Government Websites Hacked by “Russian Hackers”- White House Holds Emergency Meeting

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CISA ISSUES EMERGENCY DIRECTIVE TO MITIGATE THE COMPROMISE OF SOLARWINDS ORION NETWORK MANAGEMENT PRODUCTS 

“The hack is so serious it led to a National Security Council meeting at the White House on Saturday, said one of the people familiar with the matter.

Reuters

Hackers believed to be operating on behalf of a foreign government have breached software provider SolarWinds and then deployed a malware-laced update for its Orion software to infect the networks of multiple US companies and government networks, US security firm FireEye said today. (Interestingly, I received notification from a cyber security expert in Europe last week that FireEye itself had been hacked. This to quote Joe Biden is a “Big Fecking Deal.” See their statement below.*)

SolarWinds Inc. is an American company that develops software for businesses to help manage their networks, systems, and information technology infrastructure. SolarWinds is headquartered in Austin, Texas, with sales and product development offices in a number of locations in the United States and several other countries around the world.

A suspected Russia-led cyberattack that reportedly breached several U.S. government agencies was seemingly conducted by abusing software from Texas-based company SolarWinds. Hackers breached multiple federal agencies, including the Treasury Department and the Commerce Department’s National Telecommunications and Information Administration

FROM CISA: Original release date: December 13, 2020 | Last revised: December 14, 2020


WASHINGTON – The Cybersecurity and Infrastructure Security Agency (CISA) tonight issued Emergency Directive 21-01, in response to a known compromise involving SolarWinds Orion products that are currently being exploited by malicious actors. This Emergency Directive calls on all federal civilian agencies to review their networks for indicators of compromise and disconnect or power down SolarWinds Orion products immediately.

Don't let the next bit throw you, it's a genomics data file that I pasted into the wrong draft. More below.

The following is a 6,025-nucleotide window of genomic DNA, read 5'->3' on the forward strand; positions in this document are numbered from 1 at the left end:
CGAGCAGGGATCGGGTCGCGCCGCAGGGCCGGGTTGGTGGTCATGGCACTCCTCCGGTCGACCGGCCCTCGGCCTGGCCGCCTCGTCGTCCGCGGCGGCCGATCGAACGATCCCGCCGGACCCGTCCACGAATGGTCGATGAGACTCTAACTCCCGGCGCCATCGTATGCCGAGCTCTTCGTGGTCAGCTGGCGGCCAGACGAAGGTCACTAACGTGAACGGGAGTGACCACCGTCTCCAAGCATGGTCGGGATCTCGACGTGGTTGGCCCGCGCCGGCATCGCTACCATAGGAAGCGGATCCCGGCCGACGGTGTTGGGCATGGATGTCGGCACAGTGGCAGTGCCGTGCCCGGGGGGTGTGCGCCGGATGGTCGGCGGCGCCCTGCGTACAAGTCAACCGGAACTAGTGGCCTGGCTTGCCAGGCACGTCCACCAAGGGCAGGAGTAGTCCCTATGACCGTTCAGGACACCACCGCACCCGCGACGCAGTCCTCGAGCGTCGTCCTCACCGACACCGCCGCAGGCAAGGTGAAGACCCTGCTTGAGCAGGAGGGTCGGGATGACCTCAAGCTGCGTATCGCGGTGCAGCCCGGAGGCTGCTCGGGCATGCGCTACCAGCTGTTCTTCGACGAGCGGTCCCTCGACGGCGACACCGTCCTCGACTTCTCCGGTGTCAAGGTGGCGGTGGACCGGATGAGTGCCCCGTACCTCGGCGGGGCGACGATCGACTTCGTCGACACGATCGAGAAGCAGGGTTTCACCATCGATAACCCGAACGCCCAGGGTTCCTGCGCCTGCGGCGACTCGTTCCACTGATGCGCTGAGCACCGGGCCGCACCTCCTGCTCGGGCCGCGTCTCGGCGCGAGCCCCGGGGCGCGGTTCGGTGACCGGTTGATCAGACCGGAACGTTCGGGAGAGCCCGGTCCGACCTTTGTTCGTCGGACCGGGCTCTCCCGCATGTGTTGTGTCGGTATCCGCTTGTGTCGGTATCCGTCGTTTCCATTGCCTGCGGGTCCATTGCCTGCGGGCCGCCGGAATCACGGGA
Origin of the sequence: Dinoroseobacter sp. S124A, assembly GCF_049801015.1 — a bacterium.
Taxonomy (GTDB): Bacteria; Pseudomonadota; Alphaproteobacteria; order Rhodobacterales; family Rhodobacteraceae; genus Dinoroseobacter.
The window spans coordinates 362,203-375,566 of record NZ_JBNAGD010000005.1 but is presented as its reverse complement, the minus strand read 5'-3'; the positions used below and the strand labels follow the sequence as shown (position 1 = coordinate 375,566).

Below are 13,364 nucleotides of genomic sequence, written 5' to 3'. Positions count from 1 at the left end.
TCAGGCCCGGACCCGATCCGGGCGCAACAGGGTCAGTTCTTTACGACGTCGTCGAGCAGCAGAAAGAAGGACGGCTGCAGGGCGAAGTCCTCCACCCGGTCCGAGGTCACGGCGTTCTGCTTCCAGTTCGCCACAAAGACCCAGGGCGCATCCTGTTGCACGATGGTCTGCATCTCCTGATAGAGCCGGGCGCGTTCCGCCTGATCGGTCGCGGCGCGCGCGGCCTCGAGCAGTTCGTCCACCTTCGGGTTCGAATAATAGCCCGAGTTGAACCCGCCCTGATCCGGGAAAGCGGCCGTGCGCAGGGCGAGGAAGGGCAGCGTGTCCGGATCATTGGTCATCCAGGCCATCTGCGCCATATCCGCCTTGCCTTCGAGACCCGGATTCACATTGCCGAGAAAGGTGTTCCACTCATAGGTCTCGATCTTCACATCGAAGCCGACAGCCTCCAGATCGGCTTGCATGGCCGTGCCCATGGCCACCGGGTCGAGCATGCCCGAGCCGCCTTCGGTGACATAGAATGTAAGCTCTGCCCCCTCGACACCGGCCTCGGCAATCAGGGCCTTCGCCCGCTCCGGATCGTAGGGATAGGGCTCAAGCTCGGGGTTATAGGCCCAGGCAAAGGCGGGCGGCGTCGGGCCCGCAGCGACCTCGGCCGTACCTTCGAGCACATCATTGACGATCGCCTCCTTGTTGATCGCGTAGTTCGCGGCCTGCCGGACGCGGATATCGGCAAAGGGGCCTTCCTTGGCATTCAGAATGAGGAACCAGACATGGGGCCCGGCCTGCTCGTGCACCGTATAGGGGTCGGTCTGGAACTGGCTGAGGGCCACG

“The compromise of SolarWinds’ Orion Network Management Products poses unacceptable risks to the security of federal networks,” said CISA Acting Director Brandon Wales. “Tonight’s directive is intended to mitigate potential compromises within federal civilian networks, and we urge all our partners—in the public and private sectors—to assess their exposure to this compromise and to secure their networks against any exploitation.”  

This is the fifth Emergency Directive issued by CISA under the authorities granted by Congress in the Cybersecurity Act of 2015. ~Ends

USG federal agencies and untold number of SolarWind clients have been compromised via a malicious SolarWinds software update for as long as six months.

A suspected Russia-led cyberattack that reportedly breached several U.S. government agencies seemingly exploited software from Texas-based software company SolarWinds, with malware pushed via booby-trapped updates.

A probe into the purported “nation state” hack is ongoing, spearheaded by the FBI and the Cybersecurityand Infrastructure Security Agency (CISA), after Reuters reported on Sunday that the U.S. Treasury and Commerce departments were believed to have been impacted, and the culprits had the ability to monitor internal emails.